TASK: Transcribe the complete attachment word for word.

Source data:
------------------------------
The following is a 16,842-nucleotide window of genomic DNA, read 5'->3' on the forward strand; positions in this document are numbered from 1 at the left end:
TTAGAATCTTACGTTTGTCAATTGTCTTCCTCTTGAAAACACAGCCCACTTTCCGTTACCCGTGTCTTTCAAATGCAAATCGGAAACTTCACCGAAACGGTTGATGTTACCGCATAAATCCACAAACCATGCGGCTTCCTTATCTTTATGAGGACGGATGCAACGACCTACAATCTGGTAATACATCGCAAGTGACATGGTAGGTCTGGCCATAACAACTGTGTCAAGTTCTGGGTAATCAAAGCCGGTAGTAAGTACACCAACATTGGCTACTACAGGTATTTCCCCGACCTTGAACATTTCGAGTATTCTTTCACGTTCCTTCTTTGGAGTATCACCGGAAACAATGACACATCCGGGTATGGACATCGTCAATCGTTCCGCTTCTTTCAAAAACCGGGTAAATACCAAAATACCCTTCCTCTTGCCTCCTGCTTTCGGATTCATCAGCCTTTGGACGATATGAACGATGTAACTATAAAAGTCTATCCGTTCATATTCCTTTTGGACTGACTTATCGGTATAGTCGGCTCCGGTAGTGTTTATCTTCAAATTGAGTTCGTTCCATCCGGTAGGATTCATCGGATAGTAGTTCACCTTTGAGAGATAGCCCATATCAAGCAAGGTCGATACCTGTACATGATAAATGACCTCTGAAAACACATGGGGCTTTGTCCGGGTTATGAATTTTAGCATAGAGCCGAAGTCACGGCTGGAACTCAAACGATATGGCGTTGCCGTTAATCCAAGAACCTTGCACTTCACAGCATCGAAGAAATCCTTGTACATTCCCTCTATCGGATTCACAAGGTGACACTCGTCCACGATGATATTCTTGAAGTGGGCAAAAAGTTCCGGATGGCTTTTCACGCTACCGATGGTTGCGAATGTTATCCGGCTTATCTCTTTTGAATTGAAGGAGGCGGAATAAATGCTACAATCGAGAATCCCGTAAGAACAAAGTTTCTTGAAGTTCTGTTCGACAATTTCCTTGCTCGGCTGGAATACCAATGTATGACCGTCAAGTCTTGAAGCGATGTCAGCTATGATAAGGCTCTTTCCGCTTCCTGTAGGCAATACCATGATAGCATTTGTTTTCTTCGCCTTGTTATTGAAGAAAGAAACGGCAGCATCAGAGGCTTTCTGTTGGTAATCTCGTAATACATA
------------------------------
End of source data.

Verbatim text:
The following is a 16,842-nucleotide window of genomic DNA, read 5'->3' on the forward strand; positions in this document are numbered from 1 at the left end:
TTAGAATCTTACGTTTGTCAATTGTCTTCCTCTTGAAAACACAGCCCACTTTCCGTTACCCGTGTCTTTCAAATGCAAATCGGAAACTTCACCGAAACGGTTGATGTTACCGCATAAATCCACAAACCATGCGGCTTCCTTATCTTTATGAGGACGGATGCAACGACCTACAATCTGGTAATACATCGCAAGTGACATGGTAGGTCTGGCCATAACAACTGTGTCAAGTTCTGGGTAATCAAAGCCGGTAGTAAGTACACCAACATTGGCTACTACAGGTATTTCCCCGACCTTGAACATTTCGAGTATTCTTTCACGTTCCTTCTTTGGAGTATCACCGGAAACAATGACACATCCGGGTATGGACATCGTCAATCGTTCCGCTTCTTTCAAAAACCGGGTAAATACCAAAATACCCTTCCTCTTGCCTCCTGCTTTCGGATTCATCAGCCTTTGGACGATATGAACGATGTAACTATAAAAGTCTATCCGTTCATATTCCTTTTGGACTGACTTATCGGTATAGTCGGCTCCGGTAGTGTTTATCTTCAAATTGAGTTCGTTCCATCCGGTAGGATTCATCGGATAGTAGTTCACCTTTGAGAGATAGCCCATATCAAGCAAGGTCGATACCTGTACATGATAAATGACCTCTGAAAACACATGGGGCTTTGTCCGGGTTATGAATTTTAGCATAGAGCCGAAGTCACGGCTGGAACTCAAACGATATGGCGTTGCCGTTAATCCAAGAACCTTGCACTTCACAGCATCGAAGAAATCCTTGTACATTCCCTCTATCGGATTCACAAGGTGACACTCGTCCACGATGATATTCTTGAAGTGGGCAAAAAGTTCCGGATGGCTTTTCACGCTACCGATGGTTGCGAATGTTATCCGGCTTATCTCTTTTGAATTGAAGGAGGCGGAATAAATGCTACAATCGAGAATCCCGTAAGAACAAAGTTTCTTGAAGTTCTGTTCGACAATTTCCTTGCTCGGCTGGAATACCAATGTATGACCGTCAAGTCTTGAAGCGATGTCAGCTATGATAAGGCTCTTTCCGCTTCCTGTAGGCAATACCATGATAGCATTTGTTTTCTTCGCCTTGTTATTGAAGAAAGAAACGGCAGCATCAGAGGCTTTCTGTTGGTAATCTCGTAATACATA